If, on the vague off chance they’d take a short run of stock on amenable terms without running through a publisher or traditional distributor, the rise in costs of doing a shorter run would offset the chances to make any sort of decent profit. Can you afford to take that sort of cash hit in the hope that it takes off and you can do a larger run later?

      That PC games will be bunged in a shit pit on a rotating shelf somewhere out the way next to GENERIC KIDS CARTOON FROM ROMANIA 7:Alice In Snowqueenland Volume 12 means you’re likely going to also be marketing your wares on par with them* Gone are the days of being able to wangle a deal with Smiths to get your tape on the shelf next to the fetid tripe of Everissian game hell or whatever.

      And so much more.

      The two biggest arguments against it though are:

      1. All the time spent on that is time you could be spending writing games.

      2. Most game developers are shit businessmen and can barely manage an online shop, never mind selling stuff to the public in a box.

      *although there is a publisher out there that is way more than happy to file their stuff amongst that sort of thing, will even bodge games together from Romanian Cartoon 95: The Disney Cloneorisations and I believe makes a fair bit out of it. I wouldn’t recommend buying anything they put out though. Unless you’ve got 5 quid or whatever to piss away and fancy a laugh – in which case, go for your life.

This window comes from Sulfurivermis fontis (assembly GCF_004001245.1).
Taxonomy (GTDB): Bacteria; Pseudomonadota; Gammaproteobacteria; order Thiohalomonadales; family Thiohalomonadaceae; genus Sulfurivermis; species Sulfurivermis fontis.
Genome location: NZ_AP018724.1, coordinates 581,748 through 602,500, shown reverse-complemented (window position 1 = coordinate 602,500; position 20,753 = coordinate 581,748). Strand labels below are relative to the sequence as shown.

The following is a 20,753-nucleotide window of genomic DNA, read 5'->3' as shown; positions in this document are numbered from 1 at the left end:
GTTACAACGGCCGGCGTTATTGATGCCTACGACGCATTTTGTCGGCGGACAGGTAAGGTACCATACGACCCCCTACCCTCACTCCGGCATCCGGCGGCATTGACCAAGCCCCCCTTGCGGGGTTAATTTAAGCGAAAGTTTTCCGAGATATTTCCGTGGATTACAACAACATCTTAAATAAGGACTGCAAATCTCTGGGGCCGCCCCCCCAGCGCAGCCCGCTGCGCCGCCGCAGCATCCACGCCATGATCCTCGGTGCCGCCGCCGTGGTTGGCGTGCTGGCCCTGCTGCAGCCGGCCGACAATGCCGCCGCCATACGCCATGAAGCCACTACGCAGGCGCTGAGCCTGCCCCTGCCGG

• neems says:

      In other news, I just bought GSB on steam. Played the demo for about 3 seconds and I thought “I’m having that.”

    • subedii says:

      Call me naive, but I was pretty amazed when I read about the ridiculous things that publishers get away with in in preventing people getting paid.

      These are for the movie and record industries, but given what Cliffski just said I’m certain they can apply just as much to the games industry:

      http://www.techdirt.com/articles/20100708/02510310122.shtml

      http://www.techdirt.com/articles/20100712/23482610186.shtml

      I mean I read about how they tried to prevent Peter Jackson getting paid for LotR, but I never really understood how and how it all works until I read about how a film like Harry Potter can make $1 billion in revenue, yet somehow “end up” making a $160 loss. Or sell 4.6 million records and not make an actual penny.

      It’s just insane what publishers can get away with.

    • subedii says:

      $160 million loss I should say. And the records in question were separate and not to do with Harry Potter.

      Just clarifying.

    • Heliocentric says:

      @Cliffski how are you doing on the steam sale?

    • BAReFOOt says:

      Guys, how about using basic common sense? If you own a shop, what’s the usual, normal way? Well, usually, the manufacturer sells you X items. And if you haven’t sold them all, perhaps he will buy the leftovers back. But usually not.
      So the most naive way, is to do the same. You sell the items to the distributor. The rest is his problem.
      Or in other words: Don’t give something away, without getting something in return at the same time.

      Of course, in the real world, software is not a “item” and not a product, but a service. And copies can made endlessly. Which is the only reason you’d give them 10,000 of it, without some securities. (You wouldn’t do that with hi-fi electronics, would you?)